When the dust settled after the conflict that ensued when Iraqi President Saddam Hussein’s powerful armed forces invaded neighbouring Kuwait, it was revealed that his country was awash with arms supplied by all five Permanent Members of the United Nations Security Council. Several of them, it emerged, had also armed Iran in the previous decade, fuelling an eight-year war with Iraq that resulted in hundreds of thousands of civilian deaths.
The crisis of legitimacy in the conventional arms trade triggered a paradigm shift, says Brian Wood, Amnesty International's Head of Arms Control and Human Rights. “It was big series of scandals at the time. The Permanent Five Security Council members and the other major players had no choice but to do something to regain confidence from world opinion.”
Transcending the old idea
Political leaders had already tried in vain in previous decades to rein in the poorly regulated global arms trade.
In 1919, horrified by the slaughter of the First World War, the newly formed League of Nations tried to restrict and reduce international arms transfers of the type that had led to death and destruction on a massive scale during the war.
But those efforts in the 1920s and 1930s to establish a treaty were variously designed on the basis of old colonial rivalries – and soon collapsed. Countries with empires and ambitions returned to massive re-arming through production and transfers, leading to another catastrophic global war that erupted in 1939.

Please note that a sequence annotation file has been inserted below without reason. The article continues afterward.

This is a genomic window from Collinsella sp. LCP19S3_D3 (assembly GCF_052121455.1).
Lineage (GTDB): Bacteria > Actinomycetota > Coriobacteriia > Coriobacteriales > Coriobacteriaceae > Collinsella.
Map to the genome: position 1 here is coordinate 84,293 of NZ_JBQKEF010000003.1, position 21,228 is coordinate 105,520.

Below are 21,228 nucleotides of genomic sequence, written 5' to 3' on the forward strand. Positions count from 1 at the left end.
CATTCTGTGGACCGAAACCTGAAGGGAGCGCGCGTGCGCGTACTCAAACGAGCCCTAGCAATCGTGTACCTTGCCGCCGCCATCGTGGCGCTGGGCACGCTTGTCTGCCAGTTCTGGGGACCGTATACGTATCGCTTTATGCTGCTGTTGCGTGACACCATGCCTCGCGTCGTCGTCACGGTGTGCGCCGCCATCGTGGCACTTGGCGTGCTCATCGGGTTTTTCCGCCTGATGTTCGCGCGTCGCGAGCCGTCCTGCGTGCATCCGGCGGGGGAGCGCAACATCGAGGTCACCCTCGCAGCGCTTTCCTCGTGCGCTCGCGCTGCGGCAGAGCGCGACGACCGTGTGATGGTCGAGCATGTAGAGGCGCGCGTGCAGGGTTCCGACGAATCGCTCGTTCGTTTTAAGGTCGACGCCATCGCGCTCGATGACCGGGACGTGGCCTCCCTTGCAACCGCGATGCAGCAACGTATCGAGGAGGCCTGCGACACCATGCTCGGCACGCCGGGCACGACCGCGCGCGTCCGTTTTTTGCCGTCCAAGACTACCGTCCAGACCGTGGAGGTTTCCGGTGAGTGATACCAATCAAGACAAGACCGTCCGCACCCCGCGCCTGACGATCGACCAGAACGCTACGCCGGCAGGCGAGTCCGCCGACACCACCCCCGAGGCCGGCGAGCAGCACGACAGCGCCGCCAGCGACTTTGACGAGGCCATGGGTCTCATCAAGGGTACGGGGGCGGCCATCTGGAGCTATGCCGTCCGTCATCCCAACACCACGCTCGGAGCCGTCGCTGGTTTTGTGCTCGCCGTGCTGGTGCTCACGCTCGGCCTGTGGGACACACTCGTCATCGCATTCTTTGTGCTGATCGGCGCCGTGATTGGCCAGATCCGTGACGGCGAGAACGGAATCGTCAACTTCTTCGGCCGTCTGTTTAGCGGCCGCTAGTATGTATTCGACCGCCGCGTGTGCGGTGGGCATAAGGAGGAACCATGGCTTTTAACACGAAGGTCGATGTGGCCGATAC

In the wake of the Second World War’s atrocities and loss of life on a scale never before seen, the emerging international community established three pillars – the Universal Declaration of Human Rights, the UN Charter, and the Geneva Conventions. These were a huge step forward for global human rights and humanitarian standards.
Like the League of Nations Covenant, the UN Charter had a mandate given to the Security Council to establish a system for the regulation of arms, but for more than 60 years the Security Council never even proposed a system for the conventional arms trade, despite the trade continuing to grow and fuel the very violations the three new global standards were meant to curtail.
Although the Cold War brought with it new multilateral controls over the movement of arms across borders, such limitations were outside the UN and part of the calculated global game of chess between NATO members on the one hand and Warsaw Pact countries on the other. Any concern for the human rights or humanitarian impact of arms transfers was again notably absent.
But a series of shocking crises in the late 1980s and 1990s – the first Gulf War, the Balkans conflicts, the 1994 Rwanda genocide and conflicts in Africa’s Great Lakes region, West Africa, Afghanistan and in Central America amongst others – drove home the urgency of moving forward with attempts to control the global arms trade.
The International Code of Conduct
As these crises were kicking off, NGOs and lawyers became increasingly concerned about the serious human rights and humanitarian impact of irresponsible arms transfers.
Wood recalls how in 1993 and 1994, he and representatives from three other NGOs met in an Amnesty International office in central London to draw up a draft legally binding International Code of Conduct for international arms transfers – for tactical reasons aimed initially at European Union (EU) member states.
The EU – shocked by the post-Gulf War revelations about transfers of weapons and munitions – had just agreed to a list of eight criteria for arms exports. This was followed by a set of principles on arms exports agreed in the Organisation for Security and Cooperation in Europe (OSCE) in November 1993. . ...more.